Senate Committee on the Judiciary Chairman Charles Grassley (R-Iowa) said Thursday the FBI found no witnesses who could corroborate sexual assault allegations against U.S. Supreme Court nominee Judge Brett Kavanaugh.

Agents found “no hint of misconduct,” Grassley (pictured above) said, according to the Associated Press. He also said that “there’s nothing in it that we didn’t already know,’ and that the FBI couldn’t find any individuals who could “attest to any of the allegations.”

Grassley’s panel received the FBI’s report early Thursday morning. Senate Majority Leader Mitch McConnell (R-Ky.) invoked cloture on Kavanaugh’s nomination late Wednesday, a parliamentary motion that sets up a procedural vote for Friday and limits debate to 30 hours. Assuming the limit passes, a final vote on Kavanaugh’s nomination could come as early as Saturday.

Related: White House Says FBI Report Done, Predicts Kavanaugh Confirmation

All 100 senators are being given time slots to read the FBI report Thursday, but it appears likely some of them won’t be able to do so until sometime Friday. Democrats have complained the FBI had too little time to conduct the review and Senate Republican leaders did not allow them to interview all of the available witnesses.

California psychology professor Christine Blasey Ford became the first of three women to accuse Kavanaugh of sexual misconduct. She claims he sexually assaulted her while they were high school students in Maryland during the 1980s. Kavanaugh was quick to deny the allegations when they first became public.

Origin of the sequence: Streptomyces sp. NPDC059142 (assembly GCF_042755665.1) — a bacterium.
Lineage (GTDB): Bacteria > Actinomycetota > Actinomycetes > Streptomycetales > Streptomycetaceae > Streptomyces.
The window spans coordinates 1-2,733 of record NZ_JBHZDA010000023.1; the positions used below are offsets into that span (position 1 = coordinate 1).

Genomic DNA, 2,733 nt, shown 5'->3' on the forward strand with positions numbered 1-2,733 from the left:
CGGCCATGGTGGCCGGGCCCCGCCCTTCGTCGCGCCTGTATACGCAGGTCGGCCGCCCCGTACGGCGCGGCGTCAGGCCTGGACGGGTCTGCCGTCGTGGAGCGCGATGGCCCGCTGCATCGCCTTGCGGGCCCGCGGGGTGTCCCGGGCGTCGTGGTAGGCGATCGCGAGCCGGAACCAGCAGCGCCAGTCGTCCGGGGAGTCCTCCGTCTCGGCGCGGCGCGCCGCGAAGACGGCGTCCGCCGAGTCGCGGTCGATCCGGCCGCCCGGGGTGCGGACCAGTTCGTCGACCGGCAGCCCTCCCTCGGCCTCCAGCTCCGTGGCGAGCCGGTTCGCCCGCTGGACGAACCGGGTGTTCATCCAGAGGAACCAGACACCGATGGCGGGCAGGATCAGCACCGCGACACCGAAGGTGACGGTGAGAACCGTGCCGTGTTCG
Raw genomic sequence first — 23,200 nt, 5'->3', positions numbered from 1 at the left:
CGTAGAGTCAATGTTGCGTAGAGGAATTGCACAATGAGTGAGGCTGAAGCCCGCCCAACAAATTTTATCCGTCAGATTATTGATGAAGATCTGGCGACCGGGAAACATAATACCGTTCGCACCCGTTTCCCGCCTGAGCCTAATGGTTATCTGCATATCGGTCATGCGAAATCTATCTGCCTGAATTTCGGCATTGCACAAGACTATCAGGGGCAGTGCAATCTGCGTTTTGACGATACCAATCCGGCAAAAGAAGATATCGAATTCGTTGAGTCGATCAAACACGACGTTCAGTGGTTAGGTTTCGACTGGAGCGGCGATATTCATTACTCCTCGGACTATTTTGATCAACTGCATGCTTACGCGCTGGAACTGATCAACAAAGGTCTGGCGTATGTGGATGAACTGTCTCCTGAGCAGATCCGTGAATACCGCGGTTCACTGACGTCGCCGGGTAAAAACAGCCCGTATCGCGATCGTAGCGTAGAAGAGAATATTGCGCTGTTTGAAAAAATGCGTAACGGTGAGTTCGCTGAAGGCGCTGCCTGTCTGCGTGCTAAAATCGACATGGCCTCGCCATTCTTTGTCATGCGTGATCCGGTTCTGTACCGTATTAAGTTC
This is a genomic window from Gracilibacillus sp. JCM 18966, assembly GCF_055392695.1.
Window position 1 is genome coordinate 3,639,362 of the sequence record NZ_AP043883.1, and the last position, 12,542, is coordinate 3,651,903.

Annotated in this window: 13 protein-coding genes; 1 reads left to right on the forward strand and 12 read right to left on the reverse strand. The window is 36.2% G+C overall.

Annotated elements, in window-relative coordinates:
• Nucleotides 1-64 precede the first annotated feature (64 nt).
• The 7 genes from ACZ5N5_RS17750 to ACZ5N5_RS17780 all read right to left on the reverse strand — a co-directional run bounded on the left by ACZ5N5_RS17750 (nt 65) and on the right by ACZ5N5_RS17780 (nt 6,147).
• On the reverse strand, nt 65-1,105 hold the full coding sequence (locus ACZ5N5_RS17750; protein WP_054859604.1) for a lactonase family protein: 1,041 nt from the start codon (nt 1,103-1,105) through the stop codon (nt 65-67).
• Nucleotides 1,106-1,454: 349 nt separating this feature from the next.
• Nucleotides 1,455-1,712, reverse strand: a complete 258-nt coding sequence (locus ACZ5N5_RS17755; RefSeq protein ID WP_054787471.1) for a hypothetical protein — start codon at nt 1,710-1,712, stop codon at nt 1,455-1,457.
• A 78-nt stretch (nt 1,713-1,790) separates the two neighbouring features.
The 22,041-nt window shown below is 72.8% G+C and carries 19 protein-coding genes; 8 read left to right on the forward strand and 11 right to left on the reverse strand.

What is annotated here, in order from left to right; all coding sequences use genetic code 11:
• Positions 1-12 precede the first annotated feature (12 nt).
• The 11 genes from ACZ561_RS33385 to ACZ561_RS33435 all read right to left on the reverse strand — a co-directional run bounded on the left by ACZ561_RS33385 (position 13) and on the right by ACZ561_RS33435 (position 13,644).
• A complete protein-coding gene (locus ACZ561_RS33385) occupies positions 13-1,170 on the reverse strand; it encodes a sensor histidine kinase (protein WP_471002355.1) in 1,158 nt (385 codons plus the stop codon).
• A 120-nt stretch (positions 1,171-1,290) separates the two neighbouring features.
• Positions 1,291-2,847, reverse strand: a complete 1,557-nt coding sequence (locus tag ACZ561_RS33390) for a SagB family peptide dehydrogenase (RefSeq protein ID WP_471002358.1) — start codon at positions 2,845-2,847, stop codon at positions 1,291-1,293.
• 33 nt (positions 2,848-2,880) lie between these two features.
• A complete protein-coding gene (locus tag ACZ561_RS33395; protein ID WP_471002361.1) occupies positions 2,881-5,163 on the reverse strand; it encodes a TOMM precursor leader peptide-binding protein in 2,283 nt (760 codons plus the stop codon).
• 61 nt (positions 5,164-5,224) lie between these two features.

Grassley responded to the allegations by launching a committee investigation, postponing a vote to advance the nomination and scheduling a hearing to address the allegations. Kavanaugh and Ford both testified during a hearing into the allegations on September 27.

Related: McConnell and Feinstein Clash on Timing of Kavanaugh Vote

Flake has remained one of the few undecided votes on the Republican side, along with Sens. Susan Collins (R-Maine) and Lisa Murkowski (R-Alaska). Republicans control the Senate by only a razor-thin, two-vote margin, making those few votes critically important. It could take just two Republicans voting against Kavanaugh to block confirmation.

Senate Minority Leader Chuck Schumer (D-N.Y.) responded to the report by calling for it to be released publicly, along with the White House directive to the FBI launching the investigation.

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Sen. Dianne Feinstein (D-Calif.), the ranking minority member of the judiciary committee, said “the most notable part of the FBI report is what is not in it. The FBI did not interview Brett Kavanaugh, nor did the FBI interview Dr. Ford … We’ve seen other witnesses who wanted to speak to the FBI but who were not interviewed.”

“The most notable part of the FBI report is what is not in it. The FBI did not interview Brett Kavanaugh, nor did the FBI interview Dr. Ford.”

AP also reported that Ford’s lawyers complained the FBI report didn’t include interviewing their client or the witnesses they say corroborate her testimony.

The FBI report given to the Senate Thursday is the seventh background investigation Kavanaugh has undergone since entering public service in the 1990s as a member of independent counsel Kenneth Star’s Whitewater investigative staff during the Clinton administration.